Meanwhile, from the room, Rich makes phone calls to the credit card companies. Thankfully, I’d also typed in the phone numbers that were printed on the back of the cards in case the loss occurs outside the U.S. Calling these numbers instead of the in-the-USA numbers guarantees that each call is free.
While still in front of the computer, I pull my cards from my purse. They’ll have to be destroyed since each time Rich cancels a card, my card also becomes null and void. Shuffling through them my eyes alight on a card that only I have. That's a huge relief. I rush back to the room to tell Rich the good news: We can access money for the next month on my debit card and charge purchases on that backup credit card.
Once he completes the phone calls, we decide to employ what I call “The Katie Factor.” Rich seems to have been born with The Katie Factor embedded in his psyche, whereas I had to see it in action from someone other than my husband before I could even begin to put it into practice.
Years ago, my friend Katie and I attended an all-day writers' conference at a local college. Although the day had started out sunny, by the time we left, it had turned cold and rainy and the sky was dark. When we reached her car, she looked in and said, in the most matter-of-fact way, "Oh, I left the keys in the ignition." While my shoulders slumped and I was thinking, “Oh no! What will we do now?” Katie said, "You stay here. I'll get the campus police." When she turned on her heel without complaining, without whining, and without making one self-deprecating remark, I stood there stunned. I’d never seen anyone react like that to what I considered a really crappy situation.
So because of Katie I don’t waste any time wishing things were different. I look up at Rich and with gravitas say, “We’ve got to try again to get to the Catacombs.” Without hesitating, he nods agreement.
We march right back to the same subway station where a few hours earlier Rich’s wallet was hijacked and we hop on the same train headed in the same direction and eight stops later, get off and climb up into daylight. Rich runs into a shop to buy bus tickets and water. The afternoon is getting steamy. As we're crossing the street to the bus stop, which is located on a median strip, we note that the bus pulling away is the one we need to be on. Che serà serà! Another will come along within a half hour. At least that’s what the sign says.
An hour later we are still at the bus stop and since we’re starving, we eat our sandwiches. Not at the beautiful park as we had imagined, but at the bus stop. We decide that drinking the wine we packed would look unseemly considering that we’re standing at a bus stop and not sitting in a park. By mid-afternoon, when the bus finally arrives, we are on our way to our morning’s destination.
We wait twenty minutes for the English-speaking guide, and it is well worth it. He relates the history while pulling us into the story. He asks us to imagine how dark it must have been down there with nothing but torch light, how silent it would be without the chatter of tourists and the clanking of workmen, and how smelly it would be with all the rotting bodies, 80,000 all told, disintegrating in their cut-out caves.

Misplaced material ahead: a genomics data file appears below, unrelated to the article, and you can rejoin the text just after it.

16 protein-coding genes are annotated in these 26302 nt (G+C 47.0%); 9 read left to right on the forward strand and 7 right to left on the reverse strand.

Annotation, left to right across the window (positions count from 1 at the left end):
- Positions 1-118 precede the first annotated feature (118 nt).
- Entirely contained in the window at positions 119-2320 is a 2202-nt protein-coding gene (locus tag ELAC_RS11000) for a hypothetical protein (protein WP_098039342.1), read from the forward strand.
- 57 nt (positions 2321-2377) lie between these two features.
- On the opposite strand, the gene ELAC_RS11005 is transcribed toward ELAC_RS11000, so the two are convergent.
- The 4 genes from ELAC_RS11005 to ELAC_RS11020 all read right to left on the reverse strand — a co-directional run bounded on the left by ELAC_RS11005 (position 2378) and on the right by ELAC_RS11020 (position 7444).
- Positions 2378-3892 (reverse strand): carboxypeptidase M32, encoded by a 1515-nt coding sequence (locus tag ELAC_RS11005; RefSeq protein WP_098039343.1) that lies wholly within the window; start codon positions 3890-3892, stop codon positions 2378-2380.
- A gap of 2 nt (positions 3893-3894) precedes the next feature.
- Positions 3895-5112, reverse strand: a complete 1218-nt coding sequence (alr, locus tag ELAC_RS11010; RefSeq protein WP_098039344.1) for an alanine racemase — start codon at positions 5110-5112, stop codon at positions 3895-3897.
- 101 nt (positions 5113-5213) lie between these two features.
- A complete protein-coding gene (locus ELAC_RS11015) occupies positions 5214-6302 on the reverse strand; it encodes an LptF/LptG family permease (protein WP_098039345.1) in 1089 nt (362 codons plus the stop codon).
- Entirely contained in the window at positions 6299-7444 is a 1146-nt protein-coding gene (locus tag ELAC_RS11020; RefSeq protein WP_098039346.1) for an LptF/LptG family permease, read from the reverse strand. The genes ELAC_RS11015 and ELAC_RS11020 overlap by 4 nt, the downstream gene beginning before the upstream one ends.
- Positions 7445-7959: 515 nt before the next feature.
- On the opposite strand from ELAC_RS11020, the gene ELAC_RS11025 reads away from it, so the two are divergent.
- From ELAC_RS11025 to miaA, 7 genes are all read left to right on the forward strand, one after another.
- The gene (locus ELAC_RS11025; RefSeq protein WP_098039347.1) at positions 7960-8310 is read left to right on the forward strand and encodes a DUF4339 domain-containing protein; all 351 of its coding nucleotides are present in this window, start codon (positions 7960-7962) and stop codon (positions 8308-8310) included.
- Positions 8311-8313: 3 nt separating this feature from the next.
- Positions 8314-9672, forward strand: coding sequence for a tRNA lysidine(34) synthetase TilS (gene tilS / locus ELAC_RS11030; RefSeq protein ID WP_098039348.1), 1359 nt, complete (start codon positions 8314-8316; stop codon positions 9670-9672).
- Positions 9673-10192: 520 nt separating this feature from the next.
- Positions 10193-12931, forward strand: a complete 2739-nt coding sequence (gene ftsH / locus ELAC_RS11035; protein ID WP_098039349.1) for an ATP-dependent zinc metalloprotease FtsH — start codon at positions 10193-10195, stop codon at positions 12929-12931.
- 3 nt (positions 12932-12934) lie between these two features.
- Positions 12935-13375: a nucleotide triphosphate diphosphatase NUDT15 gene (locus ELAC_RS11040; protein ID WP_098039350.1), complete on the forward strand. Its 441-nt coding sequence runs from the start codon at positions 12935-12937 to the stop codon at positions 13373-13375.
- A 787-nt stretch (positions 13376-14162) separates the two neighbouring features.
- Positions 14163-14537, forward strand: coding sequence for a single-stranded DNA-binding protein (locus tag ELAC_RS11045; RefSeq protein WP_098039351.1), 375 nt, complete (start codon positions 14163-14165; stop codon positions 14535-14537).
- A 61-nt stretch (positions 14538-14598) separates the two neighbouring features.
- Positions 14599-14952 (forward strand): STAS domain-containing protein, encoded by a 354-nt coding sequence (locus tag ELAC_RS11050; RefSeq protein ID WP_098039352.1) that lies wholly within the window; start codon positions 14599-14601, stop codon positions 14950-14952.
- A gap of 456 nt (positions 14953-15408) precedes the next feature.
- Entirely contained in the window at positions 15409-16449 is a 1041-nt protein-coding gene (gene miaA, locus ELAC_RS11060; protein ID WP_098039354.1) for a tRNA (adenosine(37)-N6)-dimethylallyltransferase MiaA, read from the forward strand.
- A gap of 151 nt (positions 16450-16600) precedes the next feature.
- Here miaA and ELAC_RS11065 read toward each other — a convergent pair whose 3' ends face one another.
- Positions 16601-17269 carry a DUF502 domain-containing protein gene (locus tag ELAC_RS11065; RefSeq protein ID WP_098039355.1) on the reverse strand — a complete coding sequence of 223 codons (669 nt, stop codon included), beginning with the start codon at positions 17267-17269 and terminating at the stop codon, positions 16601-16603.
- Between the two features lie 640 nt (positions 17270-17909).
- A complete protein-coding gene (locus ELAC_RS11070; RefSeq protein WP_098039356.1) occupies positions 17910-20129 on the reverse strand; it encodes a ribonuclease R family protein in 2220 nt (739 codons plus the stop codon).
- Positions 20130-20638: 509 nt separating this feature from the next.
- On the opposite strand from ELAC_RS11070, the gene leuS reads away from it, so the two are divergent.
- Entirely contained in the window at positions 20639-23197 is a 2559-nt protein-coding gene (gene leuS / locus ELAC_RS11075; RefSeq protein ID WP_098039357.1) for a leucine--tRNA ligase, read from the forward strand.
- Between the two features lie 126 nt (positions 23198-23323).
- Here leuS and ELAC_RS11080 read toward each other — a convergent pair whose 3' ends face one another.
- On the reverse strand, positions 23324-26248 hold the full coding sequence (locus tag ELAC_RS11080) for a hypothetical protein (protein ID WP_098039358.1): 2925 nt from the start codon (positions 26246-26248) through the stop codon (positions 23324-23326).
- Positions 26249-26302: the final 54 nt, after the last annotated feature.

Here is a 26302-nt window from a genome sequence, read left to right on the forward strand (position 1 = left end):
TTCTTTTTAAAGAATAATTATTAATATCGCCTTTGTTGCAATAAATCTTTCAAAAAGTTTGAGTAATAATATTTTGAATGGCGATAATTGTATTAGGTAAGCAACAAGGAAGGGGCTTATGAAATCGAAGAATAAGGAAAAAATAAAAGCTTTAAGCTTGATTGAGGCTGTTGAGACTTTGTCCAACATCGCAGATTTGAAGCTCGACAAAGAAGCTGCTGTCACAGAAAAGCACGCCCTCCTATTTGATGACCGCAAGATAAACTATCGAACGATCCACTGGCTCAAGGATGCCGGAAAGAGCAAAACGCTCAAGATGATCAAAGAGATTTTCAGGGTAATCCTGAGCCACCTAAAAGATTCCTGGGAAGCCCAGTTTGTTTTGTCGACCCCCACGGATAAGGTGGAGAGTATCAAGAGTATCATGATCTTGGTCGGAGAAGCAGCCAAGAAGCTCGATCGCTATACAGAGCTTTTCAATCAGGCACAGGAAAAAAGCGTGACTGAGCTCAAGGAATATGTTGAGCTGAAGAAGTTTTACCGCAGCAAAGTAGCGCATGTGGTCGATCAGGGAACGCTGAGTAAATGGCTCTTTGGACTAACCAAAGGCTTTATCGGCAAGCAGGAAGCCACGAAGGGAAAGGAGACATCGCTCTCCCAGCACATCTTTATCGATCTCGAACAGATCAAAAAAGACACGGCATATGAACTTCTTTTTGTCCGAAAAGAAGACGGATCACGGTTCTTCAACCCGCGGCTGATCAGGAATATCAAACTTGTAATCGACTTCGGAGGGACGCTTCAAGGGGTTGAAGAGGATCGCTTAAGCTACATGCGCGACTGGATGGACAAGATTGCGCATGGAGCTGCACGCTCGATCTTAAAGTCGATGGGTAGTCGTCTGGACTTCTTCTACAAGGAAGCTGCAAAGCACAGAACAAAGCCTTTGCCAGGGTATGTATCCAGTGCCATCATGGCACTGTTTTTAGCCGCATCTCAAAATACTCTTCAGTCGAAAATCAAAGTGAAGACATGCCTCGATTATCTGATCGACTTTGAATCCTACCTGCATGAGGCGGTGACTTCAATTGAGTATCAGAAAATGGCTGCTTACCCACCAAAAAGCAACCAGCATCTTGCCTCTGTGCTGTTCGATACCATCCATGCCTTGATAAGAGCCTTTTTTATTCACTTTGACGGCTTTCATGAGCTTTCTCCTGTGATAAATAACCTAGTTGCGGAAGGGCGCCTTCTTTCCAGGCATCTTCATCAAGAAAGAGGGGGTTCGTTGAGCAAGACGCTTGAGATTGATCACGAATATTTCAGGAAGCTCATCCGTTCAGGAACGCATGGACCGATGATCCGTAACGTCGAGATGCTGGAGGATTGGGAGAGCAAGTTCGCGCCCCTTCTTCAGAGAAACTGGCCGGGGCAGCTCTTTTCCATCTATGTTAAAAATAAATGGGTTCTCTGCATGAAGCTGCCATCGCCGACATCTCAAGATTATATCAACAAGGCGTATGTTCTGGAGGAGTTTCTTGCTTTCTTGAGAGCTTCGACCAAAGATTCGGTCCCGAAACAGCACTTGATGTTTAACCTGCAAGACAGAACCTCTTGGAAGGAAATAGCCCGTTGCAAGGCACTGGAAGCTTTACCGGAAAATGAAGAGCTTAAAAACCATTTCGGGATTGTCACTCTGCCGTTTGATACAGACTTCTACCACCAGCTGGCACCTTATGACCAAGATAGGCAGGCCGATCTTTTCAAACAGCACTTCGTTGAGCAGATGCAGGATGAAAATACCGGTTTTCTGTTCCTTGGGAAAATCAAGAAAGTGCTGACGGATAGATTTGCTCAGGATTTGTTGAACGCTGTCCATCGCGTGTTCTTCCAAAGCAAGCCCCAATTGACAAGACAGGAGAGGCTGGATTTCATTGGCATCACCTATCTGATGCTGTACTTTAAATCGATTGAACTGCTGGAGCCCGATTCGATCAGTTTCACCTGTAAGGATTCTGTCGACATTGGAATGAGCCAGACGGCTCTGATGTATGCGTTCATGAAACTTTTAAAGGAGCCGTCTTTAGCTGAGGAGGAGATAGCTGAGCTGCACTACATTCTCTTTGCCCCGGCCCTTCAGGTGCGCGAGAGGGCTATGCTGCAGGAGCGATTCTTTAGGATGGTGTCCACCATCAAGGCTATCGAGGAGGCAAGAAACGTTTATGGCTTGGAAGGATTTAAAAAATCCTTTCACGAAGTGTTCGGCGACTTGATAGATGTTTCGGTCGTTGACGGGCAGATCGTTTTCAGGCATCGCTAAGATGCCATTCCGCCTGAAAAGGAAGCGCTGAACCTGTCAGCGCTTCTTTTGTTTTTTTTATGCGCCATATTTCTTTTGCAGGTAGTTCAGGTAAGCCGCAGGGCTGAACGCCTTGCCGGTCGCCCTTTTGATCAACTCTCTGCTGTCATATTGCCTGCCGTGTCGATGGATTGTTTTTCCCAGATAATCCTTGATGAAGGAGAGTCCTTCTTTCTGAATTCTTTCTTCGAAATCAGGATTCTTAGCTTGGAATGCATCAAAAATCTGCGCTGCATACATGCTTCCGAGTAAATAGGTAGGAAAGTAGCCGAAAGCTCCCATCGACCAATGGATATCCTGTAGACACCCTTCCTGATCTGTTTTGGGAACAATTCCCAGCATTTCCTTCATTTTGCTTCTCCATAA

The guide explains how the word Catacombs in Greek means "near the cave." The term was popularized by Christians being asked where their loved ones were buried – the standard reply being, “near the caves.” Although pagans also buried their dead there, they cremated them first, a custom the Christians deplored. Since it was against the law to cremate or bury anyone inside the Roman walls, the Catacombs were established.
Once off the bus I’m surprised we need to walk nearly a mile down The Appian Way to reach the Catacombs. This broad, tree-lined street was built to transport military supplies in ancient times. Today it is stunningly beautiful in the slanted rays of a low-slung sun.
When we arrive at the Catacombs, we learn that they cannot be toured without a guide. The ticket seller explains that since the Catacombs date back to 200 A.D., they’re a priceless artifact that need to be protected. Oh, and the other reason a guide is necessary is that it is easy to get lost in them.
[Photo above] We waited for the tour guide inside this building. He led us down many steps to the cool depths of the Catacombs. It's a great destination on a hoy day. [Photo below] The bodies were stacked in open crypts like these. Their remains have since been removed.
It is Italy that taught me to take a Che serà, sera! attitude when there are delays. It is Katie who taught me to move on and not waste a moment when plans go awry. #
For some perspective, I know that being pick-pocketed is a disheartening experience; on the other hand, being physically attacked in Rome is a rare occurrence. For more information on crime in Europe, visit Amanda Ruggeri's wonderful site: